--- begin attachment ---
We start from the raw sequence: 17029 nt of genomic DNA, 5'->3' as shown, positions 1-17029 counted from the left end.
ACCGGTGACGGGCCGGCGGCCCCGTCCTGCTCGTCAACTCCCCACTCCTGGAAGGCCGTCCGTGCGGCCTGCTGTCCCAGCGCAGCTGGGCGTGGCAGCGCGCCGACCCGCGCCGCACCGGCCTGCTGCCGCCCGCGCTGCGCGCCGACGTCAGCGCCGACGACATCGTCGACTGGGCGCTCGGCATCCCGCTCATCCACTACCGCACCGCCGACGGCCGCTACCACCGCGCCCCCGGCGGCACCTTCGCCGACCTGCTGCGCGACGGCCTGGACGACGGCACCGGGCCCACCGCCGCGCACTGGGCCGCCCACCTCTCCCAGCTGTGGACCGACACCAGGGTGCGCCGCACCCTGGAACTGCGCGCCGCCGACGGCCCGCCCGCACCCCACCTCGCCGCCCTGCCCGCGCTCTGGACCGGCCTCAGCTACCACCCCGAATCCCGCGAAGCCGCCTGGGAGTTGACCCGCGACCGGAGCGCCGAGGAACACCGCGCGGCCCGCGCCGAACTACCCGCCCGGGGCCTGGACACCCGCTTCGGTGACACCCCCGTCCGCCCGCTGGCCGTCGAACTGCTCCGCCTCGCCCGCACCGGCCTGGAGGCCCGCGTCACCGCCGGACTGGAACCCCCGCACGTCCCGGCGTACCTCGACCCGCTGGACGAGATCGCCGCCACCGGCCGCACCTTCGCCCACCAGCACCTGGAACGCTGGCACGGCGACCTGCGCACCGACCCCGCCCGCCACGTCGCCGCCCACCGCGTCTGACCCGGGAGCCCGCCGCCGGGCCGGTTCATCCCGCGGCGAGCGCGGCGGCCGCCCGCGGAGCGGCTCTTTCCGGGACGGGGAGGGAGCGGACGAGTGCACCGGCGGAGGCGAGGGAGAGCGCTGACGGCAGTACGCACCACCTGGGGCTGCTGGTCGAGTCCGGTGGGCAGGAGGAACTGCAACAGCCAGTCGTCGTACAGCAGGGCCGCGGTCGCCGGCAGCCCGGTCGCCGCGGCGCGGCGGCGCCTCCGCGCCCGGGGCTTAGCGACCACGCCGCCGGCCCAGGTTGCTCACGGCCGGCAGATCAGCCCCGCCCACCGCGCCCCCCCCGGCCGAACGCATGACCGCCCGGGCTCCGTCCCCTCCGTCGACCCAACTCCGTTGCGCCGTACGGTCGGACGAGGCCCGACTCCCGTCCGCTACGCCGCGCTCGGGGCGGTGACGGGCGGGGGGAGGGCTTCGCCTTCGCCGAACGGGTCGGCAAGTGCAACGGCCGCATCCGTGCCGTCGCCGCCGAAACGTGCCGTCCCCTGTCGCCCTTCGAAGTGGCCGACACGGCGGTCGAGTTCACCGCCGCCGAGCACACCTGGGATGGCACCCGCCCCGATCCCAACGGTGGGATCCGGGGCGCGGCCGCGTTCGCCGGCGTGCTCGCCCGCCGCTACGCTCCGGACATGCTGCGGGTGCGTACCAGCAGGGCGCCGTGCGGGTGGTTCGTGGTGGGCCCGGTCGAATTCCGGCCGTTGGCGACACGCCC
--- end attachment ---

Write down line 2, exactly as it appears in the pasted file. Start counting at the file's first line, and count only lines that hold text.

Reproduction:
ACCGGTGACGGGCCGGCGGCCCCGTCCTGCTCGTCAACTCCCCACTCCTGGAAGGCCGTCCGTGCGGCCTGCTGTCCCAGCGCAGCTGGGCGTGGCAGCGCGCCGACCCGCGCCGCACCGGCCTGCTGCCGCCCGCGCTGCGCGCCGACGTCAGCGCCGACGACATCGTCGACTGGGCGCTCGGCATCCCGCTCATCCACTACCGCACCGCCGACGGCCGCTACCACCGCGCCCCCGGCGGCACCTTCGCCGACCTGCTGCGCGACGGCCTGGACGACGGCACCGGGCCCACCGCCGCGCACTGGGCCGCCCACCTCTCCCAGCTGTGGACCGACACCAGGGTGCGCCGCACCCTGGAACTGCGCGCCGCCGACGGCCCGCCCGCACCCCACCTCGCCGCCCTGCCCGCGCTCTGGACCGGCCTCAGCTACCACCCCGAATCCCGCGAAGCCGCCTGGGAGTTGACCCGCGACCGGAGCGCCGAGGAACACCGCGCGGCCCGCGCCGAACTACCCGCCCGGGGCCTGGACACCCGCTTCGGTGACACCCCCGTCCGCCCGCTGGCCGTCGAACTGCTCCGCCTCGCCCGCACCGGCCTGGAGGCCCGCGTCACCGCCGGACTGGAACCCCCGCACGTCCCGGCGTACCTCGACCCGCTGGACGAGATCGCCGCCACCGGCCGCACCTTCGCCCACCAGCACCTGGAACGCTGGCACGGCGACCTGCGCACCGACCCCGCCCGCCACGTCGCCGCCCACCGCGTCTGACCCGGGAGCCCGCCGCCGGGCCGGTTCATCCCGCGGCGAGCGCGGCGGCCGCCCGCGGAGCGGCTCTTTCCGGGACGGGGAGGGAGCGGACGAGTGCACCGGCGGAGGCGAGGGAGAGCGCTGACGGCAGTACGCACCACCTGGGGCTGCTGGTCGAGTCCGGTGGGCAGGAGGAACTGCAACAGCCAGTCGTCGTACAGCAGGGCCGCGGTCGCCGGCAGCCCGGTCGCCGCGGCGCGGCGGCGCCTCCGCGCCCGGGGCTTAGCGACCACGCCGCCGGCCCAGGTTGCTCACGGCCGGCAGATCAGCCCCGCCCACCGCGCCCCCCCCGGCCGAACGCATGACCGCCCGGGCTCCGTCCCCTCCGTCGACCCAACTCCGTTGCGCCGTACGGTCGGACGAGGCCCGACTCCCGTCCGCTACGCCGCGCTCGGGGCGGTGACGGGCGGGGGGAGGGCTTCGCCTTCGCCGAACGGGTCGGCAAGTGCAACGGCCGCATCCGTGCCGTCGCCGCCGAAACGTGCCGTCCCCTGTCGCCCTTCGAAGTGGCCGACACGGCGGTCGAGTTCACCGCCGCCGAGCACACCTGGGATGGCACCCGCCCCGATCCCAACGGTGGGATCCGGGGCGCGGCCGCGTTCGCCGGCGTGCTCGCCCGCCGCTACGCTCCGGACATGCTGCGGGTGCGTACCAGCAGGGCGCCGTGCGGGTGGTTCGTGGTGGGCCCGGTCGAATTCCGGCCGTTGGCGACACGCCC